|2022-05-22||Europe: 2022-09-30 08:20 (UTC)|
If you are bored with the classic Greek references, here's a refreshment into the Dark…Middle Ages.
The destination of the daytrip didn't involve ancient gods, but the chronology goes back only to the early era of Mystras.
Mystras set its pages into the history books around the last days of the Fourth Crusade, when the Frankish William II of Villehardouin captured Monemvasía, an important outpost on the eastern shore of the Peloponnese, then made the last standing tribe of Mount Taygetus kneel. This step fully summed up and snatched the peninsula from Byzantine rule. During the winter of 1248 and 1249 Villehardouin travelled around to finally find his place of reign on a single prominent elevation close to Lacedaemon — the by-then name of ancient Sparta.
For the next approximate two hundred years a revolving door warfare raged on the peninsula between the Franks, the Byzantine Empire and the Ottoman Empire. Around the mid-13th century the Greek locals decided to move away from Lacedaemon to find more safety under Villehardouin's castle on the hill, and this new town was named Mystras.
Until the 15th century Mystras and the palace enjoyed relative peace, which state as usually brought cultural and knowledge development into the region. During these times were the nowadays still standing and remaining in good shape Agia Sophia, Agios Nikolaos and Agioi Theodoroi churches built.
The days of heydays ended in the middle of the 15th century when the Ottoman Empire settled up its housings for nearly 200 years. The end of Mystras arrived during the first half of the 19th century, this time the Egyptians in response to the Greek efforts of independence massacred, looted and destroyed the area. The revival of the original Mystras is slow to happen, mainly because the majority of the surviving population moved back to the site of ancient Sparta, now renamed to Sparti. Altogether with its past and the cultural relevance of the Byzantine churches in the Frankish fortress, Mystras belongs to the UNESCO list since 1989.
Throwing down babies from cliffs is a big no-no.
This has been quite the consensus since beginning of time, and Sparta wasn't any different. Although Sparta denotes raw strength, the circling rumours alleging they threw their weakling newborns down from the peaks of Taÿgetus is plain wrong. The exact origin of this grim assumption is unknown, but an already familiar name comes up: Plutarch, the priest of Delphoi, a highly talented person in politics. Either the Greek intentionally typified such behaviour onto the Spartans, or we again end up with a case of unnecessary seek-and-found demons on every corner, lest planned eugenics.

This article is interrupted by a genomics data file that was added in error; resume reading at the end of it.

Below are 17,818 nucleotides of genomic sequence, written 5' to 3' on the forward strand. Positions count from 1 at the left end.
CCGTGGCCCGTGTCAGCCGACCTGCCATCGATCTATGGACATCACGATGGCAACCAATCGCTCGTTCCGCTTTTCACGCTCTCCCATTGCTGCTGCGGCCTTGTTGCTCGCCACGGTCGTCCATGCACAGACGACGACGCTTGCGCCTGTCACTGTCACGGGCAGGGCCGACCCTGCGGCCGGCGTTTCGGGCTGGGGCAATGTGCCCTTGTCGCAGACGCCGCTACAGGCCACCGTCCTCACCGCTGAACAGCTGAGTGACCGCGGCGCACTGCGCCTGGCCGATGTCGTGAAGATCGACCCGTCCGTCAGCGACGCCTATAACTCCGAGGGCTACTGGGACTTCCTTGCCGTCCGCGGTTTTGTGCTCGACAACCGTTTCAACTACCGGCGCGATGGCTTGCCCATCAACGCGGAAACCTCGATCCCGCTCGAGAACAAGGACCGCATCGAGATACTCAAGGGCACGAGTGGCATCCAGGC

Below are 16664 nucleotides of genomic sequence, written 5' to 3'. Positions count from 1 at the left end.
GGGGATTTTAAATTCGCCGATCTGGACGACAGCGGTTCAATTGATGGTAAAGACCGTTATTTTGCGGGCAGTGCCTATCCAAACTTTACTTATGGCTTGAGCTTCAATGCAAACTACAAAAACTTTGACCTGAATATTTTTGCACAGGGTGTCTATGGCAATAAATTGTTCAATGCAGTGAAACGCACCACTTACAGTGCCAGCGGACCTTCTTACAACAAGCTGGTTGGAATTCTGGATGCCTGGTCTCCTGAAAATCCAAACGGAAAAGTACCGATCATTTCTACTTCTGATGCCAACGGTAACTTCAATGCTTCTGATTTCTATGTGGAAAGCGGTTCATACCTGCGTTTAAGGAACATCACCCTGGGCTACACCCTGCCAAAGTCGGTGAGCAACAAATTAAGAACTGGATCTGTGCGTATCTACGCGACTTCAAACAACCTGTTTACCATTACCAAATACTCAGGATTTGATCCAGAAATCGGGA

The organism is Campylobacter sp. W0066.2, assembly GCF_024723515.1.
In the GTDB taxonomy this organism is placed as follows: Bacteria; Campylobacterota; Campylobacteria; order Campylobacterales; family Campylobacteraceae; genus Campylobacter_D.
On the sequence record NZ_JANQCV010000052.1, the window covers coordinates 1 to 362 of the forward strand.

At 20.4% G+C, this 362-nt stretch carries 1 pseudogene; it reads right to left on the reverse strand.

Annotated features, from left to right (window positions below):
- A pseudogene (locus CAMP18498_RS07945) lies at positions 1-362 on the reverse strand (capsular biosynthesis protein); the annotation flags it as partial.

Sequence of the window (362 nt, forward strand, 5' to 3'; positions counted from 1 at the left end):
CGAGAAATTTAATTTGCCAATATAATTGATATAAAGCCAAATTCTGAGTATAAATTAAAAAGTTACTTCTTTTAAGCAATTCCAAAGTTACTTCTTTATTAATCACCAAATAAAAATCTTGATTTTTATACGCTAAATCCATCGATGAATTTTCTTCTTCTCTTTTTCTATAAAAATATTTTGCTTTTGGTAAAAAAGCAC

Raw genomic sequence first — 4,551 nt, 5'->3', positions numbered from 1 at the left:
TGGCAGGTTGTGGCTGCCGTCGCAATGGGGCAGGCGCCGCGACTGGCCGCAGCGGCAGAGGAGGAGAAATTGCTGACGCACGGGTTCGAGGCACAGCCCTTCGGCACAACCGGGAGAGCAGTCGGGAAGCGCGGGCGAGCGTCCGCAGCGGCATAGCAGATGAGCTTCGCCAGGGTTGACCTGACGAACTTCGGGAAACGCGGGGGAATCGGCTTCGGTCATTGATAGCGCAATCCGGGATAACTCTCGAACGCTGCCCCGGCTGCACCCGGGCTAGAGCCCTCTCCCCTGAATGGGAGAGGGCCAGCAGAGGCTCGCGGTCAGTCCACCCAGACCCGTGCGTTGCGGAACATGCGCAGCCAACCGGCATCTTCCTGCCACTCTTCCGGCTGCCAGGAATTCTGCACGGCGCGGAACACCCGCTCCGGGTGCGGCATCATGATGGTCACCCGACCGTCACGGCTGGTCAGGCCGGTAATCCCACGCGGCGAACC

The more sensible answer is that Plutarch's words were mistranslated or misunderstood during the centuries. It is known, that Spartans also had to deal with overpopulation, and indeed were infants who were considered unfit for the good of the family and the society, and truly there was a group of wise elders who must be consulted with over life and death — but latter decision never ended in tossing babies into the air to see them fly and land hard.
Spartans in such cases followed the custom of infant exposure, which meant a public location where parents could leave their unwanted babies for whatever reasons. This place was called apothetai, and one was right at Taÿgetus. This added an important stop of objectiveness into the chain of events, when compared to other cultures an irreversible step and the ultimate fate wasn't solely on the emotionally affected parents, but the outsider elders too. The vital functions of freaks, monstrous results of birth were indeed aborted but with considerably less efforts, than the strenuous exercise of hiking a mountain on a thunderous rainy night, to throw down a screaming and trembling infant into the swirling dark abyss while lightning reflected in the terrified baby blue eyes.
Out of any argument, the apothetai still couldn't be considered as a humane method, but the least worst with the intention of at least giving a chance to live. Latter years heavily varied, some of them with a closer smile of the gods could get into the arms of fruitless but caring parents, while the less fortunate were picked up by slavers or the well-womannered owners of brothels.
Recent investigations returned to the mountain where the human bones dated to ancient times were found, but the evidences concluded those belong to physically more developed persons and not babies.